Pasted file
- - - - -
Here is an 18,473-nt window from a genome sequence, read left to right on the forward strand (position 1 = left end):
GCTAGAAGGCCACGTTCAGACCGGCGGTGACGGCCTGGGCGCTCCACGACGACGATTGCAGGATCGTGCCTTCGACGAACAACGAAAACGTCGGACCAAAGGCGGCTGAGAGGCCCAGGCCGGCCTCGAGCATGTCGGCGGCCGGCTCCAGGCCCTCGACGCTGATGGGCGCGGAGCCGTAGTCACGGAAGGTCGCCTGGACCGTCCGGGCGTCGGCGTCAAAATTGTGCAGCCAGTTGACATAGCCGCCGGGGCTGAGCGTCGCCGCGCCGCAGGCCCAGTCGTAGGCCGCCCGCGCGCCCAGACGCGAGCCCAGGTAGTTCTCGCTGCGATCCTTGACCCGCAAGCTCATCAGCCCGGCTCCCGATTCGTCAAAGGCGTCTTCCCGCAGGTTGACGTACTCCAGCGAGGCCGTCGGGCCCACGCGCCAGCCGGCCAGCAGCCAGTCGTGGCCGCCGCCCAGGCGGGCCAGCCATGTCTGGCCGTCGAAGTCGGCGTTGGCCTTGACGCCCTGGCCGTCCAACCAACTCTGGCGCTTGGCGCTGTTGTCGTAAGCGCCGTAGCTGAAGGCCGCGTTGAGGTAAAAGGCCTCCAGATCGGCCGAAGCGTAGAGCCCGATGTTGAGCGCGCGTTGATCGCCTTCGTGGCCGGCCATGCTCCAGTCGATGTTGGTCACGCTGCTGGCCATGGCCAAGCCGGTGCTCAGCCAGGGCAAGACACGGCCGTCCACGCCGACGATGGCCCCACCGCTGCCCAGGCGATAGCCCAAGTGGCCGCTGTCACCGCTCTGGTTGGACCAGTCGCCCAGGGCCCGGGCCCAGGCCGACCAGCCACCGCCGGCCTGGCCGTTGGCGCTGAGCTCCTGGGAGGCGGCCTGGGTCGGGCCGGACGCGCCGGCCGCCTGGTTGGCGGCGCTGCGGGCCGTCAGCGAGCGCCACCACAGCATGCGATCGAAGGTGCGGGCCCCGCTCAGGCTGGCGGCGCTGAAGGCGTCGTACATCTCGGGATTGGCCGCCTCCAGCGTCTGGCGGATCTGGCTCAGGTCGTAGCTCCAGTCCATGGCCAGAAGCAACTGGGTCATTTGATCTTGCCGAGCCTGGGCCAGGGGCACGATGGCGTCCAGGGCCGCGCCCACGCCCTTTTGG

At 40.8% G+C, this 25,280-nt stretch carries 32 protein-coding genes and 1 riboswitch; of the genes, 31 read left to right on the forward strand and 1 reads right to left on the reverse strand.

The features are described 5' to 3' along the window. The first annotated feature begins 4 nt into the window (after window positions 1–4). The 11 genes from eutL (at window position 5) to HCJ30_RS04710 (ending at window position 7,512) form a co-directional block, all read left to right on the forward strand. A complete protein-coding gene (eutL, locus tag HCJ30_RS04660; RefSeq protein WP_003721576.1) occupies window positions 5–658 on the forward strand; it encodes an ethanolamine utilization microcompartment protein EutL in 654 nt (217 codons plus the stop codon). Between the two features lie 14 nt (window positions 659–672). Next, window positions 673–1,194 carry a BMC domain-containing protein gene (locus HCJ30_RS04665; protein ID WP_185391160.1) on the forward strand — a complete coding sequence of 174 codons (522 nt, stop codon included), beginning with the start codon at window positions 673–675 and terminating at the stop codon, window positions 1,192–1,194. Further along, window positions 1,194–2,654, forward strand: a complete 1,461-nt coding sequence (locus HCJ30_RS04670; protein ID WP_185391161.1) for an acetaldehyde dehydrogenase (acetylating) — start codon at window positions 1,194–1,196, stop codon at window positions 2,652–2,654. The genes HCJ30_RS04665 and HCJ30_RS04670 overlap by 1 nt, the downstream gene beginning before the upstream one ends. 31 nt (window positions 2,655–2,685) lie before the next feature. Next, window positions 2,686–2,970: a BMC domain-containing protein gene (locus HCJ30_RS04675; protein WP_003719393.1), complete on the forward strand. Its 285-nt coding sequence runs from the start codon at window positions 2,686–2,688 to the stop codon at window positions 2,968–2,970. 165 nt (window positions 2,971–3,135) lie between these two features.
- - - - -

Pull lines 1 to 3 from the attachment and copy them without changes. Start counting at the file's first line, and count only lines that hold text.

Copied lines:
Here is an 18,473-nt window from a genome sequence, read left to right on the forward strand (position 1 = left end):
GCTAGAAGGCCACGTTCAGACCGGCGGTGACGGCCTGGGCGCTCCACGACGACGATTGCAGGATCGTGCCTTCGACGAACAACGAAAACGTCGGACCAAAGGCGGCTGAGAGGCCCAGGCCGGCCTCGAGCATGTCGGCGGCCGGCTCCAGGCCCTCGACGCTGATGGGCGCGGAGCCGTAGTCACGGAAGGTCGCCTGGACCGTCCGGGCGTCGGCGTCAAAATTGTGCAGCCAGTTGACATAGCCGCCGGGGCTGAGCGTCGCCGCGCCGCAGGCCCAGTCGTAGGCCGCCCGCGCGCCCAGACGCGAGCCCAGGTAGTTCTCGCTGCGATCCTTGACCCGCAAGCTCATCAGCCCGGCTCCCGATTCGTCAAAGGCGTCTTCCCGCAGGTTGACGTACTCCAGCGAGGCCGTCGGGCCCACGCGCCAGCCGGCCAGCAGCCAGTCGTGGCCGCCGCCCAGGCGGGCCAGCCATGTCTGGCCGTCGAAGTCGGCGTTGGCCTTGACGCCCTGGCCGTCCAACCAACTCTGGCGCTTGGCGCTGTTGTCGTAAGCGCCGTAGCTGAAGGCCGCGTTGAGGTAAAAGGCCTCCAGATCGGCCGAAGCGTAGAGCCCGATGTTGAGCGCGCGTTGATCGCCTTCGTGGCCGGCCATGCTCCAGTCGATGTTGGTCACGCTGCTGGCCATGGCCAAGCCGGTGCTCAGCCAGGGCAAGACACGGCCGTCCACGCCGACGATGGCCCCACCGCTGCCCAGGCGATAGCCCAAGTGGCCGCTGTCACCGCTCTGGTTGGACCAGTCGCCCAGGGCCCGGGCCCAGGCCGACCAGCCACCGCCGGCCTGGCCGTTGGCGCTGAGCTCCTGGGAGGCGGCCTGGGTCGGGCCGGACGCGCCGGCCGCCTGGTTGGCGGCGCTGCGGGCCGTCAGCGAGCGCCACCACAGCATGCGATCGAAGGTGCGGGCCCCGCTCAGGCTGGCGGCGCTGAAGGCGTCGTACATCTCGGGATTGGCCGCCTCCAGCGTCTGGCGGATCTGGCTCAGGTCGTAGCTCCAGTCCATGGCCAGAAGCAACTGGGTCATTTGATCTTGCCGAGCCTGGGCCAGGGGCACGATGGCGTCCAGGGCCGCGCCCACGCCCTTTTGG

At 40.8% G+C, this 25,280-nt stretch carries 32 protein-coding genes and 1 riboswitch; of the genes, 31 read left to right on the forward strand and 1 reads right to left on the reverse strand.